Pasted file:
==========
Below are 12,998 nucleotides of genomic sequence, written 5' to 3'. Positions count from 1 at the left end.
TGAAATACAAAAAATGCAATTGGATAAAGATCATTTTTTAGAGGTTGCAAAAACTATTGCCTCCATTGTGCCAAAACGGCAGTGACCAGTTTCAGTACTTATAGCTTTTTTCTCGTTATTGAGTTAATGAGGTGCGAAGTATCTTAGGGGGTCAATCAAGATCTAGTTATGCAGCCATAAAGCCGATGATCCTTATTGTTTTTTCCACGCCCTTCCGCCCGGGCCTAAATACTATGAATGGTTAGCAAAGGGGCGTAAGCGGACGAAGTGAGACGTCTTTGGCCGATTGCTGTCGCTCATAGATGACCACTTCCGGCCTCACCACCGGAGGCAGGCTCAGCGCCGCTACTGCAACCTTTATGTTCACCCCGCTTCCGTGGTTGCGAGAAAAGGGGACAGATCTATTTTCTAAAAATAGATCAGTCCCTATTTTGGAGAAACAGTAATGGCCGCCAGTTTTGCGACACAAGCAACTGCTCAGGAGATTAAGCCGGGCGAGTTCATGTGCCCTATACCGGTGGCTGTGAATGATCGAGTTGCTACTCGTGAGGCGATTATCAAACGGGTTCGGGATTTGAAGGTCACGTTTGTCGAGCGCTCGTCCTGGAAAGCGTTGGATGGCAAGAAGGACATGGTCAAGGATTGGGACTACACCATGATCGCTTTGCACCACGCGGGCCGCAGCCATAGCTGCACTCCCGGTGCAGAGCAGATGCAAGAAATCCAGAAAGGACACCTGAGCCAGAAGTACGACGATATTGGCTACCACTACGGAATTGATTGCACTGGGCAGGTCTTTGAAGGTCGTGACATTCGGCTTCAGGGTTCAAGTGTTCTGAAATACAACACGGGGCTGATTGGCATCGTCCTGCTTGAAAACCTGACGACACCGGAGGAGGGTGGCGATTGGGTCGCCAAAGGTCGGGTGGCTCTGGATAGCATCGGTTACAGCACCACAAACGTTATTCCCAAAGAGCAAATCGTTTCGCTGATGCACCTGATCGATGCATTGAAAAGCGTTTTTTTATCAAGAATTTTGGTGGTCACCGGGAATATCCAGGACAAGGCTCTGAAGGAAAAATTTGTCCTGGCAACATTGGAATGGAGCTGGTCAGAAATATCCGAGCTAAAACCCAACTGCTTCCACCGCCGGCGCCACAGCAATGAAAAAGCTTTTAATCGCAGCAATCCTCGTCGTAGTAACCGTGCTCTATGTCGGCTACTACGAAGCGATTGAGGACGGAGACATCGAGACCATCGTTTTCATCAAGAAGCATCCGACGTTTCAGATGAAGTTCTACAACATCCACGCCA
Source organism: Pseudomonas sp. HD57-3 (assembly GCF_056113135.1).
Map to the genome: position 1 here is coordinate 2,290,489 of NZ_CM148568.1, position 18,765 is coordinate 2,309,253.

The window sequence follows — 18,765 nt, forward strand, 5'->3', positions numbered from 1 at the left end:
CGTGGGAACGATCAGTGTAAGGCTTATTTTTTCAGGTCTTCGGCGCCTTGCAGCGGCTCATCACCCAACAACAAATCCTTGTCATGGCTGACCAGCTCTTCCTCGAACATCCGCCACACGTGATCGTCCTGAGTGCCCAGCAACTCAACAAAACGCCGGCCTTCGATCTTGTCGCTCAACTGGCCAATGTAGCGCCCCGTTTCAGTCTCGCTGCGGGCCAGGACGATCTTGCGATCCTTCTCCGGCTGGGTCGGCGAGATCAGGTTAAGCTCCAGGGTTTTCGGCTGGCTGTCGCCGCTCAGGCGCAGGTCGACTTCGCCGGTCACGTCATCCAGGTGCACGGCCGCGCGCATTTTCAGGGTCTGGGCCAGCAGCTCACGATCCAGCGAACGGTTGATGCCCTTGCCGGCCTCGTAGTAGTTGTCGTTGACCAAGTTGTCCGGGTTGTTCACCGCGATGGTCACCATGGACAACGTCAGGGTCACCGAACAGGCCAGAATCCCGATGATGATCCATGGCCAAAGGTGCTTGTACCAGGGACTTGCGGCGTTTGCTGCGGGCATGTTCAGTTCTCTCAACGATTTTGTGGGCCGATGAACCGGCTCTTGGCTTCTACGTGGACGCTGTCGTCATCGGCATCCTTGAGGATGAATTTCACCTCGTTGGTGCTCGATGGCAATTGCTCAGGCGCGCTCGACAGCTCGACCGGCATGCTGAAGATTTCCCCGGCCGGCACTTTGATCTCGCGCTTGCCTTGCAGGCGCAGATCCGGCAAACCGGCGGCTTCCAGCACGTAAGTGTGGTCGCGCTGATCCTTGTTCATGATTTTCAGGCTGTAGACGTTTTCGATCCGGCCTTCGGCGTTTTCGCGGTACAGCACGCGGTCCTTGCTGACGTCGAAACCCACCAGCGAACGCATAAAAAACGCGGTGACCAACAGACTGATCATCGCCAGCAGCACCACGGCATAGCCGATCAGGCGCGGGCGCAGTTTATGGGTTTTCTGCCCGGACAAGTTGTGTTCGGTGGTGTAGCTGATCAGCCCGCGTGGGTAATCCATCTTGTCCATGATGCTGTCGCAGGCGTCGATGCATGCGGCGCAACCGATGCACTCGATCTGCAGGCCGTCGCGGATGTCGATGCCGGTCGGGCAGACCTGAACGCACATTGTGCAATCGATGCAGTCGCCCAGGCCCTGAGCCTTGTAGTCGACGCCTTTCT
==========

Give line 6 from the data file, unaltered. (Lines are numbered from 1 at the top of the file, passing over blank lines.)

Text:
CGTGGGAACGATCAGTGTAAGGCTTATTTTTTCAGGTCTTCGGCGCCTTGCAGCGGCTCATCACCCAACAACAAATCCTTGTCATGGCTGACCAGCTCTTCCTCGAACATCCGCCACACGTGATCGTCCTGAGTGCCCAGCAACTCAACAAAACGCCGGCCTTCGATCTTGTCGCTCAACTGGCCAATGTAGCGCCCCGTTTCAGTCTCGCTGCGGGCCAGGACGATCTTGCGATCCTTCTCCGGCTGGGTCGGCGAGATCAGGTTAAGCTCCAGGGTTTTCGGCTGGCTGTCGCCGCTCAGGCGCAGGTCGACTTCGCCGGTCACGTCATCCAGGTGCACGGCCGCGCGCATTTTCAGGGTCTGGGCCAGCAGCTCACGATCCAGCGAACGGTTGATGCCCTTGCCGGCCTCGTAGTAGTTGTCGTTGACCAAGTTGTCCGGGTTGTTCACCGCGATGGTCACCATGGACAACGTCAGGGTCACCGAACAGGCCAGAATCCCGATGATGATCCATGGCCAAAGGTGCTTGTACCAGGGACTTGCGGCGTTTGCTGCGGGCATGTTCAGTTCTCTCAACGATTTTGTGGGCCGATGAACCGGCTCTTGGCTTCTACGTGGACGCTGTCGTCATCGGCATCCTTGAGGATGAATTTCACCTCGTTGGTGCTCGATGGCAATTGCTCAGGCGCGCTCGACAGCTCGACCGGCATGCTGAAGATTTCCCCGGCCGGCACTTTGATCTCGCGCTTGCCTTGCAGGCGCAGATCCGGCAAACCGGCGGCTTCCAGCACGTAAGTGTGGTCGCGCTGATCCTTGTTCATGATTTTCAGGCTGTAGACGTTTTCGATCCGGCCTTCGGCGTTTTCGCGGTACAGCACGCGGTCCTTGCTGACGTCGAAACCCACCAGCGAACGCATAAAAAACGCGGTGACCAACAGACTGATCATCGCCAGCAGCACCACGGCATAGCCGATCAGGCGCGGGCGCAGTTTATGGGTTTTCTGCCCGGACAAGTTGTGTTCGGTGGTGTAGCTGATCAGCCCGCGTGGGTAATCCATCTTGTCCATGATGCTGTCGCAGGCGTCGATGCATGCGGCGCAACCGATGCACTCGATCTGCAGGCCGTCGCGGATGTCGATGCCGGTCGGGCAGACCTGAACGCACATTGTGCAATCGATGCAGTCGCCCAGGCCCTGAGCCTTGTAGTCGACGCCTTTCT